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Does law play a role in effecting social change?

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The Rashtriya Swayamsevak Sangh (RSS), which wields considerable influence on national policymaking and conversation, recently commented that raising the legal age of marriage for girls should be left to society, referring to a proposed legislation to raise the minimum age for marriage for women from 18 to 21 years.

Such perspectives revive the debate on the law’s role in social change – a debate that has raged since at least World War II, when the use of legislation as a tool of social engineering gained attention.

Classical social theorists such as Emile Durkheim, Max Weber, and Karl Marx viewed the law as a diverse and subjective concept, having a multiplicity and complexity along with an interconnectedness to social life. The emergence of welfare States and welfarism further affirmed this. This trend accelerated in the postmodern era, when noted socio-legal theorist Philip Selznick observed that “modern law has become increasingly responsive to society’s needs”.

Opposing views also existed, where the law was considered a product of society and only changed when social demands changed. German philosopher Jurgen Habermas considered the law’s intrusion in everyday life “a curtailment of individual autonomy”, and said that welfarism had resulted in the colonisation of life, casting a “tighter net of legal norms on individual’s life”. W Friedman, a German-American legal scholar, also underlined the ways in which laws were crafted at the time, noting that if a piece of legislation was made by the choice of only a small group of individuals, it was bound to fail.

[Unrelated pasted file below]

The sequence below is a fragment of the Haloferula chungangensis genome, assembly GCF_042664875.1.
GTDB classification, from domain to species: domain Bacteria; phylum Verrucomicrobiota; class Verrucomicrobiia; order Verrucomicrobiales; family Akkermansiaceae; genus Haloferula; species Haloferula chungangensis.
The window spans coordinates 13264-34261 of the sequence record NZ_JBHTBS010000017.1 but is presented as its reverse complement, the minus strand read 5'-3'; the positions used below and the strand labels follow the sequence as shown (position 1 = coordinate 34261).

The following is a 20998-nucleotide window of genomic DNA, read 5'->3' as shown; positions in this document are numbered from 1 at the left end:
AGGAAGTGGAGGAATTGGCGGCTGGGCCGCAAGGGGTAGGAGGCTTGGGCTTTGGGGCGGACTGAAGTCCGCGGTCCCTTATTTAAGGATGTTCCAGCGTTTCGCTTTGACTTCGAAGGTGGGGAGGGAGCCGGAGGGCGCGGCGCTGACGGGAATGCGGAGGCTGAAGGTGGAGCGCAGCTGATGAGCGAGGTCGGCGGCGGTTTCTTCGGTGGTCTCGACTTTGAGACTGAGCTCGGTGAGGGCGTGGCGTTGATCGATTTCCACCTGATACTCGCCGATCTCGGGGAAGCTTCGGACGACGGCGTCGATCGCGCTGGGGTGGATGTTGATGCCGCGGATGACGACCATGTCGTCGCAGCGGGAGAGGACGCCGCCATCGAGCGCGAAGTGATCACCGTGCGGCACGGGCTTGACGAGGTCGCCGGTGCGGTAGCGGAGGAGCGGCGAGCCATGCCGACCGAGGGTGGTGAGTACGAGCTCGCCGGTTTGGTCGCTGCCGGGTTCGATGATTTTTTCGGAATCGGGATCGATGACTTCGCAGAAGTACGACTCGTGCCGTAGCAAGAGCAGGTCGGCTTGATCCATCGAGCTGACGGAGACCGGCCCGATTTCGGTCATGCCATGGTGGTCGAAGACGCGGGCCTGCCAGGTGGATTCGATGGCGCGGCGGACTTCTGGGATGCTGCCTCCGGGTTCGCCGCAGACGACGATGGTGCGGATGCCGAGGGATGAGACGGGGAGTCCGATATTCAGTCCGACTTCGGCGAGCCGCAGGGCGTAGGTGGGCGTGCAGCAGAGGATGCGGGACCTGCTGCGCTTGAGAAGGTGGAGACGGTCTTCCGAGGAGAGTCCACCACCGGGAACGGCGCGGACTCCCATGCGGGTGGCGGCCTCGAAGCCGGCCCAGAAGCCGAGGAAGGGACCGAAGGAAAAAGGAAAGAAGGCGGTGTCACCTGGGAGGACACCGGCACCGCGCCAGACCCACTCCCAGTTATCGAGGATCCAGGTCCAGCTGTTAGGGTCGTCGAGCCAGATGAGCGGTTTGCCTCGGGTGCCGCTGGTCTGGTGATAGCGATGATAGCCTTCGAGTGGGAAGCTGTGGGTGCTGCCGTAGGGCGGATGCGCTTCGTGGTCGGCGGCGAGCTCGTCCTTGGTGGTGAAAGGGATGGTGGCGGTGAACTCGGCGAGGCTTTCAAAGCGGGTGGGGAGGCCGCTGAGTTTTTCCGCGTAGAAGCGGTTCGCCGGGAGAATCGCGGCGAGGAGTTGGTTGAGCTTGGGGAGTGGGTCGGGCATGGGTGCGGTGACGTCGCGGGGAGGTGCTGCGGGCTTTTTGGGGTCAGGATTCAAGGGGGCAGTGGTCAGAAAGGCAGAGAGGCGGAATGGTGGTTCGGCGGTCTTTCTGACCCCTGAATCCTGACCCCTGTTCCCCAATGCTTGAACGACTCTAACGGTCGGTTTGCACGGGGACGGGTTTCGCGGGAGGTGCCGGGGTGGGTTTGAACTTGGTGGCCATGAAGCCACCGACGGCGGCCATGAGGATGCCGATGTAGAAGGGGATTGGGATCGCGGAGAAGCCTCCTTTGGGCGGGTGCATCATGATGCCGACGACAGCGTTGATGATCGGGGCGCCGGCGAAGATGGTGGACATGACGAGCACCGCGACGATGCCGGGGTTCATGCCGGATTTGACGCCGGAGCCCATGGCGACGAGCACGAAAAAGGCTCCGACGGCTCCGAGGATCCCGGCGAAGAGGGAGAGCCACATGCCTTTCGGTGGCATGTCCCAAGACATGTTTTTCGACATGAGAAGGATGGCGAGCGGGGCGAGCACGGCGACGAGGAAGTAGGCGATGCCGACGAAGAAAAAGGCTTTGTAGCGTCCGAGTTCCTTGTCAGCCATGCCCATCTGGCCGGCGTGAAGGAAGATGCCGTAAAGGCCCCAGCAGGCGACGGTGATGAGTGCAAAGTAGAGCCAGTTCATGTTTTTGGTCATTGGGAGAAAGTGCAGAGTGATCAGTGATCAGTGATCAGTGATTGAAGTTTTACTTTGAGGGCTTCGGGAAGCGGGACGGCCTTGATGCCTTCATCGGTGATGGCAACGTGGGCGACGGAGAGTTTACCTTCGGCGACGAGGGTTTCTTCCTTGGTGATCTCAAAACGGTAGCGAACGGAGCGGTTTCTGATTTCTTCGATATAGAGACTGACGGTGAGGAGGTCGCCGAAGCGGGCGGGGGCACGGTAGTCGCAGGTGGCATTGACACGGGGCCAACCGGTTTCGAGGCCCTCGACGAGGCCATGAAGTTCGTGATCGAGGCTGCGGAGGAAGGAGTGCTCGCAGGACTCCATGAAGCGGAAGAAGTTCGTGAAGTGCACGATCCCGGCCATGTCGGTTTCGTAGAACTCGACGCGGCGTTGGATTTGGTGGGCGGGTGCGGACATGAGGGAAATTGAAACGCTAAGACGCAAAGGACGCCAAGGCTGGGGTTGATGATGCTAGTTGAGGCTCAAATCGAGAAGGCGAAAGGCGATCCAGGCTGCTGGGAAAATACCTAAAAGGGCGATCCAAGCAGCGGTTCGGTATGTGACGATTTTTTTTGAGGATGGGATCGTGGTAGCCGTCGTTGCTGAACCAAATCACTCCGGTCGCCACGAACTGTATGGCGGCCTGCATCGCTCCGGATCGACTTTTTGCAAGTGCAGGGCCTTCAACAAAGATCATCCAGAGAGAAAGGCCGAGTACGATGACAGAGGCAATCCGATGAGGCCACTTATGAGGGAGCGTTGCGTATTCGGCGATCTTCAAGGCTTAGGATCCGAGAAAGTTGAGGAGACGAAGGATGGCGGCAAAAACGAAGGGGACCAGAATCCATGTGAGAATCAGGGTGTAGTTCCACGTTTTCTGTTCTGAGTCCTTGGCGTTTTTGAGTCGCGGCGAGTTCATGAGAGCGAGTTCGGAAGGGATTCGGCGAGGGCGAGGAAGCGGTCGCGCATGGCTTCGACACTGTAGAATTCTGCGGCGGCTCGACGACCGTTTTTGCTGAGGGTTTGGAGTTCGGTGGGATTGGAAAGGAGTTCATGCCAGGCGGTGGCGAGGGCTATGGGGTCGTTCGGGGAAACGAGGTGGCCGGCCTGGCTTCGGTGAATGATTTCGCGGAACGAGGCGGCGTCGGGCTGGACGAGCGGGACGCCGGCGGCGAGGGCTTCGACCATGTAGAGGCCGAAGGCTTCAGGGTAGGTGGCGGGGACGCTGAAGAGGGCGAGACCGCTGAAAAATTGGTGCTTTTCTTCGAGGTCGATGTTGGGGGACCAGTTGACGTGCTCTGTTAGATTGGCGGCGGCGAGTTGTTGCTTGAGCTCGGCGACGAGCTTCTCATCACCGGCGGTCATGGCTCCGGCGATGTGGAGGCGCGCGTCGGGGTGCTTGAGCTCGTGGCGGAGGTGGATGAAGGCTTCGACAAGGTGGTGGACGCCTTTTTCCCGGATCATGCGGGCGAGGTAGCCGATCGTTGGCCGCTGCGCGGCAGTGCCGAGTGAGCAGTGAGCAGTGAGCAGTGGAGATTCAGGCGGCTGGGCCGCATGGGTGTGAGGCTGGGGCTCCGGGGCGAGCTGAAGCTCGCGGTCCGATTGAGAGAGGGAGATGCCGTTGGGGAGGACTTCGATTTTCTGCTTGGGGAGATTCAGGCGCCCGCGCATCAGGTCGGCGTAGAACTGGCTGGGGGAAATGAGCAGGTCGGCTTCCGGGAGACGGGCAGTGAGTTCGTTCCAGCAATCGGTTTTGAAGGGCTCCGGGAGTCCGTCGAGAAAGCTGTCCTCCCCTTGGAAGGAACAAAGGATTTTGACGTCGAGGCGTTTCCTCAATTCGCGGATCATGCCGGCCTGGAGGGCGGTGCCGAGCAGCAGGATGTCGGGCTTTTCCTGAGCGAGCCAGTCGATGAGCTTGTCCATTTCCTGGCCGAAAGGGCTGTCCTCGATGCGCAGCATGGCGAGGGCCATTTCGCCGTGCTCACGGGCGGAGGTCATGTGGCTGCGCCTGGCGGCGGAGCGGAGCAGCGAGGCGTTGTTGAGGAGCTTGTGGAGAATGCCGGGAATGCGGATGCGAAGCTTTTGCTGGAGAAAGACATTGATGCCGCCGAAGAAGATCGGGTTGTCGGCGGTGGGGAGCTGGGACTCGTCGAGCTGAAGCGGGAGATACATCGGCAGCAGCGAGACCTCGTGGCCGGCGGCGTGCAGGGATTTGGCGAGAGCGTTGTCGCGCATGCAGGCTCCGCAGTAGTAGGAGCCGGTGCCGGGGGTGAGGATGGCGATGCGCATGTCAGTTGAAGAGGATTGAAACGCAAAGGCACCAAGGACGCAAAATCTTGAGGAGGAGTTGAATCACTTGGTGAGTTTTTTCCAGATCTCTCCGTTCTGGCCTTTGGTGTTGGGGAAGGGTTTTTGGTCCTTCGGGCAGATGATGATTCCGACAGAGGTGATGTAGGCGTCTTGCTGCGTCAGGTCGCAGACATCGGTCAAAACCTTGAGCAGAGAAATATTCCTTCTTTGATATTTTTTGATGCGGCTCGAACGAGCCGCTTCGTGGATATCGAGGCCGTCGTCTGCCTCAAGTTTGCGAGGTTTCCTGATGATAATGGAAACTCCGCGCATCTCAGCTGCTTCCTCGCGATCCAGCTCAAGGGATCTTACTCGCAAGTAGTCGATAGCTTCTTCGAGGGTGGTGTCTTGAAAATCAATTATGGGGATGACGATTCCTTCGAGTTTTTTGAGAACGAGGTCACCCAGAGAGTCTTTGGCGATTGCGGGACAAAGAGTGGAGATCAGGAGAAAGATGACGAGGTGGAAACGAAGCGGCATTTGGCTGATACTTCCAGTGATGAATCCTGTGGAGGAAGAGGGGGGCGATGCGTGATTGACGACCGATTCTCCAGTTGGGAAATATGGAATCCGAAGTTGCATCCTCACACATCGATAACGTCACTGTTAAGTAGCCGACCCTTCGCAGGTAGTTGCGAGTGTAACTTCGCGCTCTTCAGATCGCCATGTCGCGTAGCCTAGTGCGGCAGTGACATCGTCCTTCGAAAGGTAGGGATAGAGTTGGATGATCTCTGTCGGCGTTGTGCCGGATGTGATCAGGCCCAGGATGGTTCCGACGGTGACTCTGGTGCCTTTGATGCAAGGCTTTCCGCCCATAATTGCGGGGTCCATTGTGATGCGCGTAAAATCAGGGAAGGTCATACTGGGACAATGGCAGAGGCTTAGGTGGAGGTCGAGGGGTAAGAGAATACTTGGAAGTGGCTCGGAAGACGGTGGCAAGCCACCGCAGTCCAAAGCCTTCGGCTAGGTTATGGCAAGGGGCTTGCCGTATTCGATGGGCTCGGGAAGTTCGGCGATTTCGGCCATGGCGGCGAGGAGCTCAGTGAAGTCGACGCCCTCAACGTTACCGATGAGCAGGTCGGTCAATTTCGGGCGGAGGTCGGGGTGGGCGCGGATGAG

Feminist theory injected a new dimension into this debate. Feminist philosophers of law such as Catherine MacKinnon and Martha Minow criticised the conceptualisation of rule of law in terms of coherence and consistency, saying that it only reinforced the status quo, legitimised existing power relations, and perpetuated sexist socialisation through a systemic bias.

Which argument is more plausible? In India, two current issues offer themselves as touchstones.

One is the issue of raising the minimum marriageable age of women. The government argues that amending the existing Prohibition of Child Marriage Act, 2006 will prevent underage marriages, and, consequently, accrue better health, educational and nutritional outcomes for girls. But many experts say this is flawed, because it doesn’t take into account social realities. Oxfam India, for example, said the law will end up being counterproductive, if the factors that drive families to resort to such social practices, especially, the disadvantaged ones, are not addressed.

The second issue is the criminalisation of marital rape, which is being adjudicated in the Delhi High Court at present. From a legal point of view, many have opposed it, contending that it will be grossly misused, and that it will be a difficult task to establish burden of proof. But women legal activists argue that since any law is open to misuse, it cannot be a logical deterrent to the enactment of a valid legislation. They point out that successive National Family Health Surveys have revealed increasing incidents of spousal violence and say that it is more important to see whether women will be able to get over the traditional mindset and file complaints against their erring husbands.

In India, using the law to advance social change has been a political consensus since Independence. Several pro-women legislations have been drafted to act as norm-setters and accelerate social change, but with mixed results. Flavia Agnes, a feminist legal activist, for example, said that “laws, old and new, are, more or less, structured to operate against women’’. Poonam Muttreja, a public policy expert, also feels that for a law to succeed in its purpose, more practical ways should be adopted to enhance women’s agency, autonomy, along with efforts in capacity-building in education and employment.

The bottom line is that Indian society can transition to a gender-just society with the new ideas of liberalism, only if an enabling societal environment is nurtured. The Indian legal system, going beyond the law’s instrumentalist attitude, can then become more responsive to social reasoning for equality and empowerment.

Archana Datta is former director-general, Doordarshan, and All India Radio; and former press secretary, President of India 

The views expressed are personal

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